Why Get a Fading Haircut?
Not sure if a fade is right for you? Chances are you'll look gorgeous with a fade. You just have to start in a flattering spot on your head. Fades are still popular after all these years for various reasons. Here's why you should consider it.
The most versatile haircut
Whether you need to look professional and elegant or bold and daring, this is a cut with plenty of versatility. Keep the top relatively short for a clean, low-maintenance look. Leave the top part longer to style a bold pompadour or pompadour.
Perfect cut while the hair grows
If you're trying to grow your hair up, a fade is your best bet. This type of cut allows you to leave the top alone and focus on tapering the sides and returning to a shorter length.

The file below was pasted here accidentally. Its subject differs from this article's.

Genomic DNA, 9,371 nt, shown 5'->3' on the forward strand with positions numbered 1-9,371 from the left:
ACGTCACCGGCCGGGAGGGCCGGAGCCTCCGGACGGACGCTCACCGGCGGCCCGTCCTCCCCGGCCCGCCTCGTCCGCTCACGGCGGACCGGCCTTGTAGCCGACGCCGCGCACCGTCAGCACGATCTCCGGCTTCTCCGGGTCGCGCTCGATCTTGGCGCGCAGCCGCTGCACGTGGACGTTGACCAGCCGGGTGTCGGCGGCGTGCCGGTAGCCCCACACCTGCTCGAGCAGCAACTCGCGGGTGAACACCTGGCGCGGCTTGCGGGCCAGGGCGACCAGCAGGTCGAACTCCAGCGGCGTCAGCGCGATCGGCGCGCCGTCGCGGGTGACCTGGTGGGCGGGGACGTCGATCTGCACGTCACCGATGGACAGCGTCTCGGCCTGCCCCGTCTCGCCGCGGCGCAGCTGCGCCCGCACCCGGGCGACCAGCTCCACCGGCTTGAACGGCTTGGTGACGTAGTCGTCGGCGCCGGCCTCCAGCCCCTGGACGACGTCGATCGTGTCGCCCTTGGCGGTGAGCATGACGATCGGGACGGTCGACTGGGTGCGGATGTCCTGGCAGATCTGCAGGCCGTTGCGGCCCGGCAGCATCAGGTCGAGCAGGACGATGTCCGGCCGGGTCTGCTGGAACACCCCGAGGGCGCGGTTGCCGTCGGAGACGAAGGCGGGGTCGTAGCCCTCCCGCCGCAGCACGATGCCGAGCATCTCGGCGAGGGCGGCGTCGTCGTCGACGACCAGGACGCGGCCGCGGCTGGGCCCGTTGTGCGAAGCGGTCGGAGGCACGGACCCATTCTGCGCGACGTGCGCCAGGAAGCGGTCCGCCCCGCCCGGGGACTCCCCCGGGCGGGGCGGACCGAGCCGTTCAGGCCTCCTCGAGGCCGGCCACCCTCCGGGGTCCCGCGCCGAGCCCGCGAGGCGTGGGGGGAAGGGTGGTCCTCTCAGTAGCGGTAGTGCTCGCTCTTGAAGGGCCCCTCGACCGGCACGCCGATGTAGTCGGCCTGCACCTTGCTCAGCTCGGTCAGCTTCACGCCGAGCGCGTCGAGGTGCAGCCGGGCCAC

Since gradient colors look great with any length of hair on top - short, medium, or long - you know you'll look attractive while you wait a few months for your top to grow to the length you want.
Adapts to all face shapes and hair textures.
Fades are one of those rare cuts that flatter every face shape and hair texture. Whether you have a round, square, oval, or heart-shaped face, there is a type of fade that will suit your facial features. Curly, curly, straight, wavy, fine and thick hair are perfect candidates for this haircut.
Meets military readiness standards.
If you are a man serving in the military, your haircut should beless than 4 inches. Also, don't touch your ears, neck, or eyebrows. The fades check each of these boxes as long as the top edge stays the right length. For most, a fade is a better option than shaving your head to meet those standards.
Easy to maintain and style.
Traditional fades are easy to maintain. Trimming is usually required every 4-6 weeks and if you have a trimmer you can keep this cut looking good by doing it yourself. The sides and back are much shorter.